Social media software company Expion released a suite of new tools Monday, expanding its users’ ability to control their messages across Facebook and other social networks.
Sigmund Freud is famous for making society’s understanding of the conscious mind versus the unconscious mind popular. The conscious mind is associated primarily with our current moment of perceptions and awareness, while the unconscious mind largely motivates the actions in our lives — even if these motivational drivers are only available to us in a disguised form. If you compare the mind to an iceberg, as Freud often did, the unconscious is the large mass unexposed below water level. Humans: We are complex beings, aren’t we? Now let’s fast-forward about 100 years: How do we use Freud’s principles to create extremely successful and engaging social and mobile marketing solutions?
Recently, Facebook began rolling out a global redesign of its mobile location pages. The intention of this redesign seems to be focused not only on making it easier to find business’ physical locations, but also simplifying interactions between users and businesses on Facebook mobile.
Facebook has redesigned the way mobile users view pages. The company announced Tuesday that pages will take on a sleeker look, making it easier for users to like, message, call, as well as see if a business is open. Users can also easily see how many times they’ve checked into place-based pages. Those who manage Facebook pages can also easily switch from the admin view to the public view. This new design will roll out to iOS users Tuesday and Android users later on.
When Facebook announced Graph Search earlier this year, the natural question was, “When will this be on mobile?” It appears that Facebook is trying to push more search queries onto its mobile application (instead of apps such as Foursquare and Yelp). As Inside Facebook Editor Brittany Darwell noticed recently, Facebook changed the name of its Nearby feature on its iOS app to Local Search.
An enterprising mom in California had an idea for an application that would be similar to OpenTable or Yelp, but for babysitters. Using Facebook’s platform as a vehicle, Lynn Perkins started UrbanSitter about a year-and-a-half ago. So far, there are 15,000 babysitters in the program and 50,000 families — a number that grows as the platform rolls out to more cities. The app and website allow families (largely in areas such as San Francisco, New York, and Boston), to find college-aged babysitters, and to see who their Facebook friends have hired to take care of their kids.
If you’re running behind on your bills and suddenly find a friend request on Facebook from an attractive woman in a bikini whom you’ve never met before, think twice before accepting the add. As Bloomberg reported Thursday, debt collectors are taking on fake personas on Facebook to reach users who owe money.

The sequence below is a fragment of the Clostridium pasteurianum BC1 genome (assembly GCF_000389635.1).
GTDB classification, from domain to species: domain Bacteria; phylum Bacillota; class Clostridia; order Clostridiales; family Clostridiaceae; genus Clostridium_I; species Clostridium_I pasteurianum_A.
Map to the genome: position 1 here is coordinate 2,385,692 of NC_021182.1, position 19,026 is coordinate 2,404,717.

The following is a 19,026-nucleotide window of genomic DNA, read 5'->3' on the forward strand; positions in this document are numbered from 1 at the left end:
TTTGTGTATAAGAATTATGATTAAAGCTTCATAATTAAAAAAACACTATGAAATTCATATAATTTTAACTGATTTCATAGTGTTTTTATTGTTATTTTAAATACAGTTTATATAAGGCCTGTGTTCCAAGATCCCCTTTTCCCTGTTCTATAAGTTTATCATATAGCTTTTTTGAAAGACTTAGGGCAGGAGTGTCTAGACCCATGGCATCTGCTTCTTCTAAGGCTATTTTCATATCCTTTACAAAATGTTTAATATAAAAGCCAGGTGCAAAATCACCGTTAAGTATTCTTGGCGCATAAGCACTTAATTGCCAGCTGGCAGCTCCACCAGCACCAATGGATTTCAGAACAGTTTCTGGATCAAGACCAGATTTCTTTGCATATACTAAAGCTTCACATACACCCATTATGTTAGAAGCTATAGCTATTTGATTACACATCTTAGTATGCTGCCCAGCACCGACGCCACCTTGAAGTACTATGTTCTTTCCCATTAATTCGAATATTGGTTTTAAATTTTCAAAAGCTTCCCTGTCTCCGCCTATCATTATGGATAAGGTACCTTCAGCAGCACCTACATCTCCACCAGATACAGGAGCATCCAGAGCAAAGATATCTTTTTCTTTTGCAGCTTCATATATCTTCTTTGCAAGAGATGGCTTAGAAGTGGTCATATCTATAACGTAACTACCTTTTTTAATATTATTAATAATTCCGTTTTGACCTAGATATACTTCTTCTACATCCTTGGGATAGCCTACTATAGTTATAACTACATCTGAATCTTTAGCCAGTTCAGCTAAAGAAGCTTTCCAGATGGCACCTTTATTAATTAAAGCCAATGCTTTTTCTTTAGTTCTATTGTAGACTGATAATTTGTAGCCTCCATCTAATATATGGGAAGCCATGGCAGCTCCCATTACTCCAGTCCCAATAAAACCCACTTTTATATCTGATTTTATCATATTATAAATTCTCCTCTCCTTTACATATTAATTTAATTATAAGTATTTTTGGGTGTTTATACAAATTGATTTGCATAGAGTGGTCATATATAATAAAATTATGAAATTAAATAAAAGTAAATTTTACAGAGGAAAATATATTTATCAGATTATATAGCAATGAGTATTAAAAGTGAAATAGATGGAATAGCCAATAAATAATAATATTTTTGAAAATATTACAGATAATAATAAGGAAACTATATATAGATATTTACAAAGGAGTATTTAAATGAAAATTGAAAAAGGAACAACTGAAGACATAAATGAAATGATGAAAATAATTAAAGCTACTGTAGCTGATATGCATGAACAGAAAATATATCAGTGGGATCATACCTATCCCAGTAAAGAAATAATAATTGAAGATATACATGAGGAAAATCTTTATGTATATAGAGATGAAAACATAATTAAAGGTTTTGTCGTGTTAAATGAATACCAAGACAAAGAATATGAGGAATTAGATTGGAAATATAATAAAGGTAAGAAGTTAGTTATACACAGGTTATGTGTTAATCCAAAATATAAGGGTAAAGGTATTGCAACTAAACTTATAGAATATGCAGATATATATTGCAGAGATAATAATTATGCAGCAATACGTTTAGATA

Facebook’s newest addition — graph search — can change the way brands not only market on the site, but find potential customers through the social network, provided they’re savvy enough. Graph search takes the recommendation power of Yelp and combines it with Facebook’s tremendous social graph to make it more important for businesses to cater to their Facebook fans and brick-and-mortar customers.
Ever since Facebook Co-Founder and CEO Mark Zuckerberg discussed the topic of search at TechCrunch Disrupt in September, industry experts have been wondering what the social network would do. The answer is Facebook’s graph search — a tool that combines Web searching with the connections that users have on the site. It’s a powerful tool that can be used by people looking for photos of friends, connections, dentists, restaurants, movies, or pretty much anything else. This new utility can challenge Google, Yelp — and even Match.com.
Ever since Facebook acquired his location-based check-in site, Gowalla, around this time last year, co-founder and CEO Josh Williams (now a product manager of pages, locations, and events at Facebook) has been building the next phase of local-social discovery. Despite a roller-coaster year that brought the check-in industry plenty of ups and downs and a fair share of speculation as to what would come next, the scope of the new location project remained under wraps, until now. Last month, Facebook announced, to much fanfare, the release of a bundle of new and updated features collectively known as Nearby.